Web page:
Movie on Odisha parcel bomb blast still under certification, CBFC tells HC

Published on Feb 24, 2020 06:02 PM IST
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ByKanchan Chaudhari, Mumbai

The Central Board of Film Certification (CBFC) on Monday told the Bombay high court (HC) that the film Patnagarh, purportedly based on the February 2018 parcel bomb explosion case in Odisha, was still under certification. This comes following a petition by the wife of the main accused in the explosion case seeking a stay on the film’s release.

Advocate Advait Sethna, representing CBFC, informed a division bench of justice Amjad Sayed and justice Anuja Prabhudessai that pursuant to direction of the Supreme Court, a review committee of CBFC has reviewed the film and suggested certain changes and that the regional officer at Mumbai has informed the producer and director of the movie about the same. Sethna added that the film cannot be released before it is certified by CBFC.

He was responding to a petition filed by Soudamini Meher, wife of Punjlal Meher, prime accused in the bomb blast case. According to her petition, filed through advocate Vinod Sangvikar, a powerful explosion took place at the residence of one Soumya Shekhar Sahu at Patnagarh on February 23, 2018. The explosion, triggered when Sahu opened a parcel, was powerful and severely damaged the room. Sahu and his grandmother Jemamani suffered severe injuries in the blast and died on way to hospital.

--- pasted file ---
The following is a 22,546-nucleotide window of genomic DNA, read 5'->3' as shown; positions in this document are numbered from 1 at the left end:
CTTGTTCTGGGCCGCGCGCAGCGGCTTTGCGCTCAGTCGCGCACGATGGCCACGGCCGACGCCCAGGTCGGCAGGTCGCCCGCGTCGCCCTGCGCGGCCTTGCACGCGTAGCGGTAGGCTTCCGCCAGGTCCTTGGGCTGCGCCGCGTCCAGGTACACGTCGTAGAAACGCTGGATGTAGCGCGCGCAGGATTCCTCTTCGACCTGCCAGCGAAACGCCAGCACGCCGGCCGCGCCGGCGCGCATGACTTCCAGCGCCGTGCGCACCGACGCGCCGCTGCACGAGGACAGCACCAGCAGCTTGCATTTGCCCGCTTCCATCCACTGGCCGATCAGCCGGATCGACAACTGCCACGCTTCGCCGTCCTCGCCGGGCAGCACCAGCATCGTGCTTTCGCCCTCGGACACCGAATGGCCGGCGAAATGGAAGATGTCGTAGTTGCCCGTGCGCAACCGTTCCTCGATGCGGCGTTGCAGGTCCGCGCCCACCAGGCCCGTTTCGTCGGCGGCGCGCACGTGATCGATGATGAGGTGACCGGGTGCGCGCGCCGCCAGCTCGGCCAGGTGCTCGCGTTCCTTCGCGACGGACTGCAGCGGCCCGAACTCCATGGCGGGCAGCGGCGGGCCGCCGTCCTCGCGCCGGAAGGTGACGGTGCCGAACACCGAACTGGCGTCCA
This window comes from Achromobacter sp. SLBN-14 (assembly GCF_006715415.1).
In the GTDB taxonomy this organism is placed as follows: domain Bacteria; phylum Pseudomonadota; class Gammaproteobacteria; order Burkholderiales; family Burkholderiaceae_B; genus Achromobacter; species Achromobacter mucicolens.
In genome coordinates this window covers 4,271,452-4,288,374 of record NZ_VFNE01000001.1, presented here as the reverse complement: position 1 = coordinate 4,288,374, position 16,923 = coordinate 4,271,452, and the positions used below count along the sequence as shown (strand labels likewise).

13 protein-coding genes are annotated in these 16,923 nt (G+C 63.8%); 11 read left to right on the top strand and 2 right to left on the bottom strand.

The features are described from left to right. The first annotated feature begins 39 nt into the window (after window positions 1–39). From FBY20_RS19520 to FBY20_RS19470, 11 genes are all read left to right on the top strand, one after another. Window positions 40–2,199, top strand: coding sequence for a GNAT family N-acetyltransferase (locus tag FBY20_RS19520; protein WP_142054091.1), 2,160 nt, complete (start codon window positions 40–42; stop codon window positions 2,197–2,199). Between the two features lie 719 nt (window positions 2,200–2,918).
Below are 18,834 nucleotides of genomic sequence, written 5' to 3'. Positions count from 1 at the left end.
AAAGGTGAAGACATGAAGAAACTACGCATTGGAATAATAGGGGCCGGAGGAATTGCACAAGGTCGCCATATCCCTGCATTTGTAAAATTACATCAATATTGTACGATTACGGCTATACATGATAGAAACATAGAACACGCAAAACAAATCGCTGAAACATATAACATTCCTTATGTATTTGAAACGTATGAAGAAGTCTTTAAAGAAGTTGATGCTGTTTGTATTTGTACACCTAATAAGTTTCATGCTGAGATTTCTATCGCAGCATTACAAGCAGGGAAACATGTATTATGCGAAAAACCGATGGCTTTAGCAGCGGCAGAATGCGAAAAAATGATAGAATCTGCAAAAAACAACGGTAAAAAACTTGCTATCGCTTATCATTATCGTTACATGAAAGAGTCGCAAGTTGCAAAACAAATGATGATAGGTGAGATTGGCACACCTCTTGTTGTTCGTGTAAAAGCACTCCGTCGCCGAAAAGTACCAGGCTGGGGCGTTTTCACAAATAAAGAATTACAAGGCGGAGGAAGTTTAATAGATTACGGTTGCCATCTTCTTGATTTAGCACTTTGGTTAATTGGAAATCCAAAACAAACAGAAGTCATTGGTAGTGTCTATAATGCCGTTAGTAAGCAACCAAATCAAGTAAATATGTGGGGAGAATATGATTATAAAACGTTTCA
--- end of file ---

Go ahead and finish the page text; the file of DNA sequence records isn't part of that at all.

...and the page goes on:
About two months later, police arrested Punjlal Meher on April 24, 2018, accusing him to be the mastermind behind the parcel bomb explosion. Police claimed the crime was committed out of workplace rivalry, as Sahu’s mother had replaced the Meher, an English professor, as principal at Jyoti Vikash Junior College at Bhainsa.

Sethna’s comments came after the woman’s lawyer pointed out that the film produced by Sridhar Martha and directed by Rajesh Touchriver was set to be released on Friday.

According to Soudamini’s petition, the film contains minute details of the incident and “the trial is yet to begin but, the movie attempts to convey the message of guilt of the petitioner’s husband in the minds of the society.”

She has contended that apart from violating her husband’s right to a fair trial, the release of the film will also harm the reputation of her family and breach their right to privacy, as the film has been produced and is scheduled to be released without their consent.

She has, therefore, urged the court to restrain the producer and director of the film from releasing it, which they claimed is scheduled to be released on Friday. She has also sought a direction to the CBFC to withhold the certification granted to the movie.

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